This commentary is from the members of the Vermont State Colleges Labor Task Force: John Diebold and Joan Richmond-Hall of Vermont Technical College; Jonathan Kaplan, Alison Lathrop and David McGough, all of Northern Vermont University-Lyndon; Helen Mango, Linda Olson and Shaun Williams of Castleton University; Elizabeth McHale of Community College of Vermont; and Sandy Noyes and Beth Walsh of Northern Vermont University-Johnson.
The Vermont State Colleges Labor Task Force is made up of staff and faculty who have been working together for the past year to figure out a path forward for the state college system that is student-centered, enables us to better serve the public good, and improves the many aspects of education and student services that will create a more affordable and accessible education for Vermonters.
While the task ahead of us is complex, we are eager to do our part. We are pleased that Covid relief funds and the Vermont Legislature are providing a temporary increase of support to allow us to reimagine and reinvigorate public higher education in Vermont.
While we dive deep into this work with our colleagues across the campuses, we hope that the Legislature, board of trustees and chancellor’s office focus on creating a better system for tracking costs and creating administrative efficiencies at each campus and across the state college system.
Like all Vermonters, staff and faculty are taxpayers and we are acutely aware of the investment that our fellow Vermonters are making in higher education. The changes we make now must be done well and monitored carefully to preserve the public trust. We ask that the Legislature consider its responsibility for oversight.
Legislators need to play a lead role not just in distributing resources, but in making certain that those resources are being used responsibly. For example, we believe hiring outside consultants to do the work that is better suited to insider experts is both costly and inefficient. The outside consultants hired to make recommendations about the future of the state colleges, as well as ones hired to make recommendations about academic consolidation, have cost taxpayers almost $450,000 in the last year alone.
We also believe that there are redundancies in administrative positions that can be consolidated as well to save costs. For example, we have not been able to find another college system in the country that has both a chancellor’s office and a separate executive team on each campus for a system with only 12,000 students.
For decades, the Vermont State Colleges System has survived by attempting to cut its way out of each crisis by focusing on eliminating staff and faculty positions. Those staff positions are responsible for the health and safety of our campus community; the professional staff positions provide critical student support; the faculty are responsible for the teaching and advising of students.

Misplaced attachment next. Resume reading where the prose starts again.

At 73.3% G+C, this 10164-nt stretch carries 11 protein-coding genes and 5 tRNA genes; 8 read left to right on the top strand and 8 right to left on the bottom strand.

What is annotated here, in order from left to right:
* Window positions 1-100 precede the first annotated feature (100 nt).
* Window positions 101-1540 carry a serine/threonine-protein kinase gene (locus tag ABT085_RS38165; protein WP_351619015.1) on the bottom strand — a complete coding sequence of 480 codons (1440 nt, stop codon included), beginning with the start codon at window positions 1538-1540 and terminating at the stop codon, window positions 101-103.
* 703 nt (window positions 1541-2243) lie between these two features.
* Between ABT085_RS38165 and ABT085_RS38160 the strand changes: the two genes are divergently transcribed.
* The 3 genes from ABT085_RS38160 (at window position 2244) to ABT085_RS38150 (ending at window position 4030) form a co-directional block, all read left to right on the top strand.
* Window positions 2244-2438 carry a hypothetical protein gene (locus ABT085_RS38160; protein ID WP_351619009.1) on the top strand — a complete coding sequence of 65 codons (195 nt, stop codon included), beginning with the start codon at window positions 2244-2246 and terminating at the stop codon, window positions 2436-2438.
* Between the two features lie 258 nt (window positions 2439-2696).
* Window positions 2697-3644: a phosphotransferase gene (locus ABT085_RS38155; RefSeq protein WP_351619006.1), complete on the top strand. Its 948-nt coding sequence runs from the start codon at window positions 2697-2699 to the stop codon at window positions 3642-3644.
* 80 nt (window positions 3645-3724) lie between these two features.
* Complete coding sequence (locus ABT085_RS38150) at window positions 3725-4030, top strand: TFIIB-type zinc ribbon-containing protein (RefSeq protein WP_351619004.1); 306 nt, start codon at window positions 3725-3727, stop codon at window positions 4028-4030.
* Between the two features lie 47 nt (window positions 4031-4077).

When these positions are cut, it impacts the educational and student life experience for our students, and it makes it more difficult for the colleges to serve their mission for the public good.
It is time we focus on consolidating upper-level administrative positions to save money, rather than student-facing positions, which have already been cut to the bone. It is the faculty and staff who create the programs and experiences that cause students to choose the Vermont State Colleges institutions in the first place, and then stay to graduate and find a welcome home in Vermont.
We need to improve access and affordability for all Vermonters, whether they are traditional college-age students, those who have lost jobs to Covid, or those preparing for second or third careers. We need to reach them at home, at campus locations close to home, at traditional residential campuses, and at specialized facilities.
And we need to invest in teaching and learning, as well as providing financial, mental health and family support systems in the post-Covid reality. We need to build better bridges to Vermont employers to ensure that our students learn on the job in internships and externships in addition to academics.
What we don’t need is to rebrand again, or to create new administrative systems. Real change isn’t about websites, signage, letterhead and logos. It’s about education and students.
It is possible to unify into one system while maintaining the individual names and identities of each institution in the system. If unification is the path forward, the focus should be on providing better learning opportunities for students across campuses. We should be working to capitalize on the unique identities and strengths of each campus and making that available to all students, rather than trying to create some new homogenized entity.
We are looking forward to a busy summer of work focused on unifying and improving many aspects of education and student services to create more affordable and accessible education for Vermonters. In the spirit of transparency, and with the goals of spending our funding wisely and improving our public higher education system for the benefit of our students and our state, we all need to have a seat at the decision-making table.